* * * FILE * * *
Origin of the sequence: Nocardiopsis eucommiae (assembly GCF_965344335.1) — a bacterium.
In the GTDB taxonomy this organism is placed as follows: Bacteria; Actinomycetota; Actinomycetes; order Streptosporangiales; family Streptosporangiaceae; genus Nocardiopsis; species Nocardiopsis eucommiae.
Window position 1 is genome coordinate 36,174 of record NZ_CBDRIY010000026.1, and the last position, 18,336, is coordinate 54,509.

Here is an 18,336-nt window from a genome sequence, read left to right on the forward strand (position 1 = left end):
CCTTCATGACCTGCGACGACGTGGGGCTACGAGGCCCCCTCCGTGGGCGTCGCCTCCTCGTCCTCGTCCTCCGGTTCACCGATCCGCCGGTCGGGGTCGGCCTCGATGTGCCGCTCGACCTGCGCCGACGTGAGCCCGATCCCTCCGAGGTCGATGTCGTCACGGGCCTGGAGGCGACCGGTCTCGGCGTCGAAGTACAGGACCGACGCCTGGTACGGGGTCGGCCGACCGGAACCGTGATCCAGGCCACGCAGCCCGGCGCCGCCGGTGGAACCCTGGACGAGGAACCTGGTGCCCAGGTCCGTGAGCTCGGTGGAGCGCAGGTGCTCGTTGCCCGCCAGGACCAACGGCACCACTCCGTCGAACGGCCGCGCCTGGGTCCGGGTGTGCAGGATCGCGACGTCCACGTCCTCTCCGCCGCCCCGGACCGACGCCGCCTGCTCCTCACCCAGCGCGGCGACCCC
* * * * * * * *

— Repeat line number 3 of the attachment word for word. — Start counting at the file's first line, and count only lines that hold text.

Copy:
Window position 1 is genome coordinate 36,174 of record NZ_CBDRIY010000026.1, and the last position, 18,336, is coordinate 54,509.